— Phylicia Rashad
My Dad in "Labor of Love"
My Dad in "Labor of Love" | Source


Using this layering method demands patience. Be fine with painting a layer of light color and then wait for it to dry. Paint another layer of light color and wait for it to dry. You can add 5 to 10 layers in this way building up gradually. Because of this I often like to have 3 or 4 paintings in progress at the same time. I can work on one and set it to one side to dry while working on another.

I also used a photo of my dad for this because he has been departed now for more than two decades. I remember when he made some rocking horses for my little girls and I wanted to immortalize the memory in the paint. In the photo, Dad's workbench was covered with debris and work in progress. I didn't want to paint all that so I eliminated much of and it "cleaned-up" his workbench for the painting. He would have appreciated that. Also, notice the hair on my Dad's arms was done with masking fluid.

My brushes
My brushes | Source

3. Damp Paper Problems

On nearly dry paper it is easy to create the “blossom” some call it or the “cauliflower” or explosions. If you are not careful of the washes that flood the paper and standing water in places can form a puddle. These puddles will dry leaving a distinctive rim that will ruin a good painting. Some places on your painting won’t be harmed by a “blossom,” but you will not want one in a sky or face. Once the puddle has dried into a blossom, it is next to impossible to change. You must catch the puddle forming and dip out the excess water with a thirsty (or almost dry) brush or towel before it begins to dry.

The paper was too wet and made puddles.
The paper was too wet and made puddles. | Source

Wet Paper Sheen

You can tell if the paper is damp, not wet, by looking sideways at it. There should be no sheen to the paper. If there is a sheen, it is still too wet; wait a couple of minutes or use a blow dryer to speed up the process. On damp paper, you can make soft lines run slightly. You can make dapples for tree leaves appear soft and in a fog. For this, you must use more pigment on the brush and less water. I use the damp method for making shadows in petals on flowers and under things. The edges of the shadows will appear soft but not run all over the paper.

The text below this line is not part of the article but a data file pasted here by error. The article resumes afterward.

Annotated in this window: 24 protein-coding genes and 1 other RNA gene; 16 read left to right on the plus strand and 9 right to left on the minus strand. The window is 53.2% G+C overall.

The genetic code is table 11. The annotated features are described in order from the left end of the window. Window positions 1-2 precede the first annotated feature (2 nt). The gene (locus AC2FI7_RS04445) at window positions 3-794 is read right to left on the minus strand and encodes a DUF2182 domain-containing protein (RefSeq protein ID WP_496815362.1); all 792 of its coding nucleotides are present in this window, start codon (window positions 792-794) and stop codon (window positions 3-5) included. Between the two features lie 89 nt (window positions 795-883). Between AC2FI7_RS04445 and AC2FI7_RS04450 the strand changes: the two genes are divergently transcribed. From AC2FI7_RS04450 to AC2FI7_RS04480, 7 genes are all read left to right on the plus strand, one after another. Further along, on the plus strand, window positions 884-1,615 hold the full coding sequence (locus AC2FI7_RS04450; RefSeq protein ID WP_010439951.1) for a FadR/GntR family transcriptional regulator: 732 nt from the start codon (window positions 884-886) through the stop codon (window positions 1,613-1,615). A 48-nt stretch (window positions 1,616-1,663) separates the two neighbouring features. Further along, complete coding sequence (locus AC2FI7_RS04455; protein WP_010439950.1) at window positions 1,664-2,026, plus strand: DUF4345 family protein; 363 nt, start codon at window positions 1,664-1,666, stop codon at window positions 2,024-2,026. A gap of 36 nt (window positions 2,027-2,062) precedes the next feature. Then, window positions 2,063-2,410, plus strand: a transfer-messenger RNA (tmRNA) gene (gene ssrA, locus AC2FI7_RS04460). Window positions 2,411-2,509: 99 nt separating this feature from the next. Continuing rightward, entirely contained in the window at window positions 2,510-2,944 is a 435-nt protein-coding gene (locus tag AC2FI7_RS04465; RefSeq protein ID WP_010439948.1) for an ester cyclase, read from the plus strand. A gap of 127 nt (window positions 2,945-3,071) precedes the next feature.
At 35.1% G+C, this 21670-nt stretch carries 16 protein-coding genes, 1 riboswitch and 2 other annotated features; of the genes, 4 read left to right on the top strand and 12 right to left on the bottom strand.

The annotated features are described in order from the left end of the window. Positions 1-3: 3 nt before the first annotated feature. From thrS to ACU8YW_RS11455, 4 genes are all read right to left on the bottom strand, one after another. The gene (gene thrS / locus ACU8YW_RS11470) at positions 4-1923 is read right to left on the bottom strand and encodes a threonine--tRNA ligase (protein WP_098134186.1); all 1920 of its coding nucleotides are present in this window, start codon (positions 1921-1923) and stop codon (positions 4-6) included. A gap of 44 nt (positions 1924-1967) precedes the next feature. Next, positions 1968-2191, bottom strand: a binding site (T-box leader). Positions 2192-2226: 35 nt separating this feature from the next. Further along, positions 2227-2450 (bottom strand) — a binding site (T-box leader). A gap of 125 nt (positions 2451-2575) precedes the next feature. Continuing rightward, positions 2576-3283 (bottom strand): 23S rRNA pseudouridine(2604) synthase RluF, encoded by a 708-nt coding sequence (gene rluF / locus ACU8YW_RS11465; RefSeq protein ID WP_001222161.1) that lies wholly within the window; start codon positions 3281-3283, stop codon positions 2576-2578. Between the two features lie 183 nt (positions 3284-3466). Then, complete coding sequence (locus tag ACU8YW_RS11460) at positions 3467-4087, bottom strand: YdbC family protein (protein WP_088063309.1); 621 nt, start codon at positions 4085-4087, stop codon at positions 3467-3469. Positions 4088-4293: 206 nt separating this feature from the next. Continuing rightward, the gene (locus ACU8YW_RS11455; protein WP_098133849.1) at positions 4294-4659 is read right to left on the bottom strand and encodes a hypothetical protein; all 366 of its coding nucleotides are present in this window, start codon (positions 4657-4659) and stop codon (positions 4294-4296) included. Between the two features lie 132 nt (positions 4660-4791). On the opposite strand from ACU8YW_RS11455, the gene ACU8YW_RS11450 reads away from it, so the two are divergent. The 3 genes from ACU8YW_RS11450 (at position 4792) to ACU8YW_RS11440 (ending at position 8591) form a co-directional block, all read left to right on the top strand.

About Me

When I was in school I was incredibly shy. I found it impossible to speak to someone I didn’t know, and grateful and relieved when I found my language in art. It speaks through line, design, contour, color, shape, and subject. My voice got me noticed and even won me a few awards. Eventually, I overcame the fear of talking but art is still my first language. I like to say that I am bilingual and English is only my second language. This is the way you should look at your paintings. You are speaking to an unseen audience and what would you like to say? Do you tell them about yourself? About your life? About your love? About your sorrows? Think of art as a language you are just learning, and like any new language, you will get better at it the more you practice it.

The hardest part about selling art is that you are expected to paint what someone else may want, not just what you want. This is hard but I have found that no one comes to me unless they like my style, and therefore they want what I can do for a painting. In part, this helps to paint what they want, because they want it my way.

Have you any thoughts? Let me know what you think in the comments below. Check out my website at